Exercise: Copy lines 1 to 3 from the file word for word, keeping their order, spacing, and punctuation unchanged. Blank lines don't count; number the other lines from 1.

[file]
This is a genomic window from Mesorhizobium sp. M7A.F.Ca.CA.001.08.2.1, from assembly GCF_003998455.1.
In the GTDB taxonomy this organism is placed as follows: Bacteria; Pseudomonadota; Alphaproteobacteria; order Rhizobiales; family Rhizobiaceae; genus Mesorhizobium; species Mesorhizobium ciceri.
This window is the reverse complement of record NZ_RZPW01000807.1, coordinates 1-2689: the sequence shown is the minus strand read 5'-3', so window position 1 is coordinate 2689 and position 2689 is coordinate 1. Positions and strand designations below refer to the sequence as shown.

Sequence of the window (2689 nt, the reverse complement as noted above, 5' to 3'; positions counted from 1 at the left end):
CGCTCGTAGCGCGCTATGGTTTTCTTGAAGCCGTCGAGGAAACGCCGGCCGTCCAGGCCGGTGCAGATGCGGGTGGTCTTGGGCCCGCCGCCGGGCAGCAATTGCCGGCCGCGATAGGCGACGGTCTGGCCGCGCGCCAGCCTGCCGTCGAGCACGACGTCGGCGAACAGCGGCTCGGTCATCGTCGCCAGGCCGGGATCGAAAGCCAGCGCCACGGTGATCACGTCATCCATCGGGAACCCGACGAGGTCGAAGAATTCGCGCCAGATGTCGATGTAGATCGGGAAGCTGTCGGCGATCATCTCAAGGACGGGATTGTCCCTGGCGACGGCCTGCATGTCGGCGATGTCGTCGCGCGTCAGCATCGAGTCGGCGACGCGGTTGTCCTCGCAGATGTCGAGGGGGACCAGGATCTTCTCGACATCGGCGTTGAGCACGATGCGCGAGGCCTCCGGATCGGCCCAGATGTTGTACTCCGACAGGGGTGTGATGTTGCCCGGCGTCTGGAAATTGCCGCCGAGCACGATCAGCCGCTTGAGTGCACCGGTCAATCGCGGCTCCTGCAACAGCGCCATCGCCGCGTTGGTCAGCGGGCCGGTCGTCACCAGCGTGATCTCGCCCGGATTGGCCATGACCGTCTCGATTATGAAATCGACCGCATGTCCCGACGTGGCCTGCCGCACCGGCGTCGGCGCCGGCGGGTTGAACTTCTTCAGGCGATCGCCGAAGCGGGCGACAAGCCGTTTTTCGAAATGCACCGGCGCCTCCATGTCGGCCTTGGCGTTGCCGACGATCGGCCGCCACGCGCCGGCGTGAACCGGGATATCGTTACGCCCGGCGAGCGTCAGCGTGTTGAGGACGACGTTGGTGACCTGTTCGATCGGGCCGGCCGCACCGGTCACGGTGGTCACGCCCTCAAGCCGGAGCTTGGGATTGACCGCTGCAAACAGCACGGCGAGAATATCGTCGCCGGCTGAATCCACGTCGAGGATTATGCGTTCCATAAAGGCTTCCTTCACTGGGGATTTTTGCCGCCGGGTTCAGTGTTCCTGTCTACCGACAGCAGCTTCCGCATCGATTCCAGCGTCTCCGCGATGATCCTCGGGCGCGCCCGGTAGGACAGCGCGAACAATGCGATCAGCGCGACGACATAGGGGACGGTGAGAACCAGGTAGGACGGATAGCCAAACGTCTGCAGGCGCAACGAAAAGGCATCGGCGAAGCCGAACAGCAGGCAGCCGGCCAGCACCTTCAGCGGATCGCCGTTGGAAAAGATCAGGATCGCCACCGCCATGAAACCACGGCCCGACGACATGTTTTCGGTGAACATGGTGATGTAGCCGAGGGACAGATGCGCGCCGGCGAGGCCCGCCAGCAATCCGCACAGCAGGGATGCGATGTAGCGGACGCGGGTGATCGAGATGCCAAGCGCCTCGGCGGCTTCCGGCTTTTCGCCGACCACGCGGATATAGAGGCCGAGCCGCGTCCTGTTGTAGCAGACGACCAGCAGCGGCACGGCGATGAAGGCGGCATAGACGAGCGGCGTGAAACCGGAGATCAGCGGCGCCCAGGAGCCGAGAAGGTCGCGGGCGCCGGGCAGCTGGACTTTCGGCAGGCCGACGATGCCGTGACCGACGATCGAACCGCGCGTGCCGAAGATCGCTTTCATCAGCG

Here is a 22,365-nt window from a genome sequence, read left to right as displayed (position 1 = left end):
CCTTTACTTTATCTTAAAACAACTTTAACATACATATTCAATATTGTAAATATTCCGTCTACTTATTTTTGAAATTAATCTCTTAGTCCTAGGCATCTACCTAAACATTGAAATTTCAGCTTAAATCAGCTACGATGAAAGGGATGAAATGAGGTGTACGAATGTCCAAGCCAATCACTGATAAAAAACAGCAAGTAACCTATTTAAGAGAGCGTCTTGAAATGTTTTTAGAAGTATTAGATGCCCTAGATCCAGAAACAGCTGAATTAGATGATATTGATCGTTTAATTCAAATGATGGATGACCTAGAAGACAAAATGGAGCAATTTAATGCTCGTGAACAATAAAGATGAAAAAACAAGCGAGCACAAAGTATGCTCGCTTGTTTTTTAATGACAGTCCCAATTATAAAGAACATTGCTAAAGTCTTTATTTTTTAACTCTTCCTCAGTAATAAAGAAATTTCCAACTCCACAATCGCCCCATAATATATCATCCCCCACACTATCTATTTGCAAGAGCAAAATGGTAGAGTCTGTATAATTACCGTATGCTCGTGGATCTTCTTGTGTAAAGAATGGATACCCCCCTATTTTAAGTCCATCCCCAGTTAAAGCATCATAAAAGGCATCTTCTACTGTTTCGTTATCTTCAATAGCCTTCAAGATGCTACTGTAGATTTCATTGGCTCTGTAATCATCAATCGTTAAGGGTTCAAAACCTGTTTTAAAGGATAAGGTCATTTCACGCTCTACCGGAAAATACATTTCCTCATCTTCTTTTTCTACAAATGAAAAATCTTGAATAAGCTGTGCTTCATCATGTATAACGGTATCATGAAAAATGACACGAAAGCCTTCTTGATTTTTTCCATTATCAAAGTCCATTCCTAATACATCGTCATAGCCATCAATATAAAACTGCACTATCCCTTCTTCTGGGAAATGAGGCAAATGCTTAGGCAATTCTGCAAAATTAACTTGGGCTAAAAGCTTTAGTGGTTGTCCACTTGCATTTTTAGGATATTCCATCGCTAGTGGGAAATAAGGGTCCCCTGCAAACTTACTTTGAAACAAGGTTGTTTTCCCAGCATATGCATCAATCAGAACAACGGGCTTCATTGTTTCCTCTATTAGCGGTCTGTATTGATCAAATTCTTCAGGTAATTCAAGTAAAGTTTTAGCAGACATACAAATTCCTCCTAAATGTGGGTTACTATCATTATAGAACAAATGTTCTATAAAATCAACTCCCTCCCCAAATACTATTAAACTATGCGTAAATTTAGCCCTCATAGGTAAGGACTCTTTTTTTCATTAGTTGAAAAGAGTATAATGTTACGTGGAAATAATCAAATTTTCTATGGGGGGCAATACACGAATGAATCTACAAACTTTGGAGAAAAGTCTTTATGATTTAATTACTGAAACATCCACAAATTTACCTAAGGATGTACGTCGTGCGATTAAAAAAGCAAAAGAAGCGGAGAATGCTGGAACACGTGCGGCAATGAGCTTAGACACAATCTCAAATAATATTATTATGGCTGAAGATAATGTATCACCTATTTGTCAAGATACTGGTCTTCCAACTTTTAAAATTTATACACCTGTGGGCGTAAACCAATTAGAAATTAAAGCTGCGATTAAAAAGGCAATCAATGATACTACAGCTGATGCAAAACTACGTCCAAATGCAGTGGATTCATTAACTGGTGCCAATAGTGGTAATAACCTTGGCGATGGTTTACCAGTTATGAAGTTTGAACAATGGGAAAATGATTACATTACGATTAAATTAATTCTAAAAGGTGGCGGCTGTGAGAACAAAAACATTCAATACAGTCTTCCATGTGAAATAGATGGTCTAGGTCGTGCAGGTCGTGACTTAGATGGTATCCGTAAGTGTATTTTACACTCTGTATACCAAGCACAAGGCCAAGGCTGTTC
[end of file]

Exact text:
This is a genomic window from Mesorhizobium sp. M7A.F.Ca.CA.001.08.2.1, from assembly GCF_003998455.1.
In the GTDB taxonomy this organism is placed as follows: Bacteria; Pseudomonadota; Alphaproteobacteria; order Rhizobiales; family Rhizobiaceae; genus Mesorhizobium; species Mesorhizobium ciceri.
This window is the reverse complement of record NZ_RZPW01000807.1, coordinates 1-2689: the sequence shown is the minus strand read 5'-3', so window position 1 is coordinate 2689 and position 2689 is coordinate 1. Positions and strand designations below refer to the sequence as shown.